I love scones. There is nothing quite like a scone on a cool, stormy morning. To sit and sip tea, while eating a flaky, slightly-sweet pastry is a little blissful.
I made my first batch of vegan scones about a week ago, based on a mostly-healthy blackberry scone recipe I enjoyed awhile back. They didn't turn out great. It was probably because I wanted to experiment with not using an egg replacer (EnerG), and so replaced my eggs with applesauce and almond yogurt. The scones were too moist, and the texture was all wrong. We still ate them, of course, but it wasn't a success. I will probably try again with EnerG (sigh), who knows.
When I woke up this morning, it seemed like a good time to try again. Ian was sleeping in, so I put Felicity in the kitchen with me (to play in a box, I'm not going to lie), and got to work. I'm pretty proud of what I came up with.
Coconut Banana Scones
These scones have a nice texture with small pieces of coconut throughout. If you would like a more consistent texture, you could mix the dry ingredients in a food processor, and process in the coconut oil, and the banana mixture. You would just need to be very careful to not overmix.
1 cup whole wheat pastry flour
1 cup unbleached all-purpose flour
1/2 tsp salt
2 tsp baking powder
3/4 cup coconut flakes (unsweetened)
1/4 cup sucanat (can be eliminated if you prefer more of lightly sweetened scone)
1/4 cup coconut oil, in solid form
2 very ripe bananas, mashed
1/2 cup coconut milk
Heat oven to 375F. Line baking sheet with parchment paper
Combine the flours, salt, baking powder, coconut flakes, and sugar (if using). Stir in coconut oil until mixture forms into small crumbs.
Whisk the mashed bananas and coconut milk until well blended. It is okay if your mixture has some banana chunks. Pour this into the dry mix, stirring until just blended.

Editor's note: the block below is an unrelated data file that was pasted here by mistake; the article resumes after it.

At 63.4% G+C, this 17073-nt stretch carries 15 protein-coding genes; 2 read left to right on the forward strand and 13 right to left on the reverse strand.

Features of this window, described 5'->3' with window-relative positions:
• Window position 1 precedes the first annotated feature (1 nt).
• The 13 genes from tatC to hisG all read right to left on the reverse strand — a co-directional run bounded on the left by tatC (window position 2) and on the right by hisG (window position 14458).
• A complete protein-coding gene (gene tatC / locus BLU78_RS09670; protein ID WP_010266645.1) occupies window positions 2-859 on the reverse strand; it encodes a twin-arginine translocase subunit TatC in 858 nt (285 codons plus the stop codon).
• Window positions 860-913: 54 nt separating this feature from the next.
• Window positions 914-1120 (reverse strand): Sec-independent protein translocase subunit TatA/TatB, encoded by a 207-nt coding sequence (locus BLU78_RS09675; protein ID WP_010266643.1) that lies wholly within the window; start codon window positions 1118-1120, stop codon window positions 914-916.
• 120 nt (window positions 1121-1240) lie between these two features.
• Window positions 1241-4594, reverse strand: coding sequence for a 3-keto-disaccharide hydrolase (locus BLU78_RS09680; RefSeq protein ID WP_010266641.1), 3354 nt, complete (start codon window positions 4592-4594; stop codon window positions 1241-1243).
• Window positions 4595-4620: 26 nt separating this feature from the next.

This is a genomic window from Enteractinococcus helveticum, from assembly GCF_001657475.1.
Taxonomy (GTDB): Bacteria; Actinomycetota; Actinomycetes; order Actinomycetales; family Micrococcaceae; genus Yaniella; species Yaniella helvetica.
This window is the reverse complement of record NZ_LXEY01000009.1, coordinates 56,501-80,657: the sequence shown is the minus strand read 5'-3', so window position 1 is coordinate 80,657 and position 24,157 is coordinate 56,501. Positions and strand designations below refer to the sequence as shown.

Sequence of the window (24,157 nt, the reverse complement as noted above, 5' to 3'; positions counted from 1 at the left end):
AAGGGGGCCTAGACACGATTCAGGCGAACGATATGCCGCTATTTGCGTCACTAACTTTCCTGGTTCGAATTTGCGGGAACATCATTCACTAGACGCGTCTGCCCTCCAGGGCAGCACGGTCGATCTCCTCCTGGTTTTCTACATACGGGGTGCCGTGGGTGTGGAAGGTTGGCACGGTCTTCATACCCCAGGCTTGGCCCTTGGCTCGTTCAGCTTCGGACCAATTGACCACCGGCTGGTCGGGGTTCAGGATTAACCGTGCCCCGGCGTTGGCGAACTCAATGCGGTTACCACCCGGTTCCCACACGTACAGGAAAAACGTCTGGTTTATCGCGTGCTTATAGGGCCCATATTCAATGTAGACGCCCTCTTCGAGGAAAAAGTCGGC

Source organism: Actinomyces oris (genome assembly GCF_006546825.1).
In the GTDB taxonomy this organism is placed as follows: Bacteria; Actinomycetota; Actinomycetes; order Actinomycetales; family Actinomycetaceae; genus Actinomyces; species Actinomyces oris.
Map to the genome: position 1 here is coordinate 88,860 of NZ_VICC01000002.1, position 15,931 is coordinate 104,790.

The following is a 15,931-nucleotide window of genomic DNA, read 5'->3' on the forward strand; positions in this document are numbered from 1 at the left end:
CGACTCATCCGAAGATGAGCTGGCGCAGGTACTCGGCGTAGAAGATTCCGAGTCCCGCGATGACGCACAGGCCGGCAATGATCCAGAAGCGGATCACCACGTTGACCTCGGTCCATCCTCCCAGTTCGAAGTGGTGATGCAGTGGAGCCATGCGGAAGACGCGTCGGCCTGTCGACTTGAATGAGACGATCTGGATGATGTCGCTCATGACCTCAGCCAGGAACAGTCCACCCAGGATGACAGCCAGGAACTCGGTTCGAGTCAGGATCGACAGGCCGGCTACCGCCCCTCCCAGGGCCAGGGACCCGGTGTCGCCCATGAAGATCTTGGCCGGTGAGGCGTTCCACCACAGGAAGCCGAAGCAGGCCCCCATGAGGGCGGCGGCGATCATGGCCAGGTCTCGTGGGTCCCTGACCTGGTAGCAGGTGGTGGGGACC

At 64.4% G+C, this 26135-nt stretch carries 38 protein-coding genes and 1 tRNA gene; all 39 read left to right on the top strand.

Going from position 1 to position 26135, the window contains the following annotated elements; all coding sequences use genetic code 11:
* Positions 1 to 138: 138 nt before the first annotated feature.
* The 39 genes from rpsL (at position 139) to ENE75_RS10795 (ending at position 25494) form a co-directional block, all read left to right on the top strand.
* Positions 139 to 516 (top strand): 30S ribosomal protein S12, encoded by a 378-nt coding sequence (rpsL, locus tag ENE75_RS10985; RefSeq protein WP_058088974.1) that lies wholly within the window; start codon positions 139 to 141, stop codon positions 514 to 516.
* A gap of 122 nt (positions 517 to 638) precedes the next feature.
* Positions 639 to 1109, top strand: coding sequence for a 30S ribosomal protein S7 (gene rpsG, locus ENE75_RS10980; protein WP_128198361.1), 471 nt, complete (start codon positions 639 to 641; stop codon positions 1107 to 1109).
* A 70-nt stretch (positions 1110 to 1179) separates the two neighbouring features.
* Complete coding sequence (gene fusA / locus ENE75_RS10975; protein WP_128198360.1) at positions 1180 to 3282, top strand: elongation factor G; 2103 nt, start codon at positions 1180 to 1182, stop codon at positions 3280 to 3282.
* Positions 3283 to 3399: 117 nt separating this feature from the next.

Drop dough onto well-floured surface and shape into a disk about 1 inch high, 9 inches round. Slice into triangles (batter will be very loose, so this may be a little difficult), and slide them carefully onto your prepared pan.
Alternatively, you could just drop the dough onto your prepared sheet, I imagine about 1/3 cup of batter would be about right (?).
Bake for 15-18 minutes, until golden brown. Enjoy!
Saturday, August 18, 2012
Thursday, August 2, 2012
And, when my body is tired and achy, even if it's in the 80s outside, what I want is soup. Homey, wonderful soup with lots of heart, served with a substantial bread and some white wine.
When I have a little extra time when making a soup or a sauce, I like to cook my onions down in broth or stock to give more depth and richness to the base of the soup. I picked this technique up in college when looking at reviews for artichoke dip on epicurious.com. It seriously can make the difference between "good" and "this is a damned fine bowl of soup!" if you know what I mean.
Eggplant & White Bean Soup with Garlicky Croutons